This week, I want to give an overview of the Zika virus that has been so popular in the media.
For women who are looking to start a family or add to their existing one, optimizing fertility is a top priority. A recent article published in the American Society for Reproductive Medicine discussed some very interesting and, oftentimes, surprising new information regarding fertility. The article dispels certain widely accepted myths and even brings up new advice, from the effect of different lubricants and diet to rituals during sex. After such a long break, we want to start off our blogs again by divulging this brand new research to offer some incredible new insight on the best ways for your and your partner to become pregnant.
First of all, let’s define fertility and infertility. Fertility is the natural ability to have a child whereas infertility is the inability to become pregnant after at least 12 months of unprotected intercourse/sperm exposure. For women over 35, however, infertility can be diagnosed after just 6 months without becoming pregnant. Normally, four out of five women typically become pregnant within six months of trying. Interestingly, your first three months of exposure to sperm is the time where your fertility is highest, with fertility gradually declining after this. Within each monthly cycle, there is also the fertile window: the 6 days leading up to ovulation with the 6th and final day on the day of ovulation. Within this fertile window, the last three days ending on ovulation is the time period which is most likely to result in pregnancy. Knowing this, you can be more aware that sex in the few days leading up to ovulation is the most important time if you’re trying to become pregnant. If you can time this well in your first three months of trying, you could take hold of the maximum chances to become pregnant. Think three: threedays until ovulation and the first three months of unprotected intercourse.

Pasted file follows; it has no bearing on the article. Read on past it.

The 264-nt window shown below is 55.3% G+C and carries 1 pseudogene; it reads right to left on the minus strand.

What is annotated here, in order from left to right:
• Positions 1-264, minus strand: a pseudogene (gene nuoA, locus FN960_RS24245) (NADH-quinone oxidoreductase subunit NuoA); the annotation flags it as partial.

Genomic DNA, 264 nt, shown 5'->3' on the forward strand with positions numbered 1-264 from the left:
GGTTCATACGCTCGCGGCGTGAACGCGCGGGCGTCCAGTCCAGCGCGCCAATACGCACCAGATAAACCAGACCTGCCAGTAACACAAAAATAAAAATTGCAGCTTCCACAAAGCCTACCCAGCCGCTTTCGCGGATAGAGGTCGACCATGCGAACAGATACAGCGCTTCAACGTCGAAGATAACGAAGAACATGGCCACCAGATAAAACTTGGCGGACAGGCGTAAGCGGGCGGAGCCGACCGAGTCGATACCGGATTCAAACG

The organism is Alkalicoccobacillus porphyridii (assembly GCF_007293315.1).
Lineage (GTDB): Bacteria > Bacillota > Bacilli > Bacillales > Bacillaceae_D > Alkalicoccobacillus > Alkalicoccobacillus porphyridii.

I’m sure that as a woman, you are well aware of the ticking clock analogy that many like to compare us to. Of the factors that affect fertility, the most well known and discussed is surely age. While many of us would like to turn a blind eye to this knowledge, it is, however, a real factor that negatively affects our ability to become pregnant. Both men and women see a decline in natural fertility as we age, however age affects women more strongly than men. For women, a steep drop in fertility happens after age 35 but for men, this doesn’t occur until they are 50 years old. Not only does becoming pregnant become more difficult, but your risk of birth defects also drastically increases. At 35 years old, you are 2.6 times more likely to have a baby with birth defects compared to at age 20 and nearly twice as likely (1.92 times) compared to age 30.
This article uncovered some new and very surprising information regarding how often you and your partner have sex. Before, it was generally thought that sex at least one per week but not more than every other day was the best recommendation to achieve pregnancy. The idea was that sperm count or quality would decline with too frequent ejaculations and thus many recommended against daily intercourse. This new article completely dismisses former notions and actually found that daily sex was associated with the highest ability to get pregnant. In second place came intercourse on alternating days. With sex occurring just once a week, the chances of becoming pregnant dropped to just 15% compared to the 37% associated with daily intercourse. For very sexually active couples this is very good news; however, no one should let this recommendation cause any undue stress in their relationship. It is very important to consider your own preferences and life in regards to this recommendation and not to overly stress yourself and your partner to rigorously fit into daily sex if it simply isn’t for you. Extra stress due to forced intercourse would not be optimal for conception either so always make sure that you are making whatever decision is healthiest for you.
Fertility monitoring is a very popular method for couples trying to become pregnant. When you visit any pharmacy or go online, you are likely to find recommendations for ways to monitor or track your fertility. There are kits, apps, or simple self observation. This article, however, states that monitoring your cervical mucus, libido, pain, or mood is only accurate in predicting fertility 50% of the time. Furthermore, even in women who have regular cycles, the time of peak fertility varies widely. This makes it very difficult to tell when the best time for you to become pregnant would be. How can you track your fertility if many of the common methods are reliable only half the time? Of the common methods to track fertility, measuring cervical mucus is only of the only good and reliable methods. This article found that simply measuring your cervical mucus is more accurate than a menstrual calendar and does as well as or better than measuring body temperature or urinary hormones.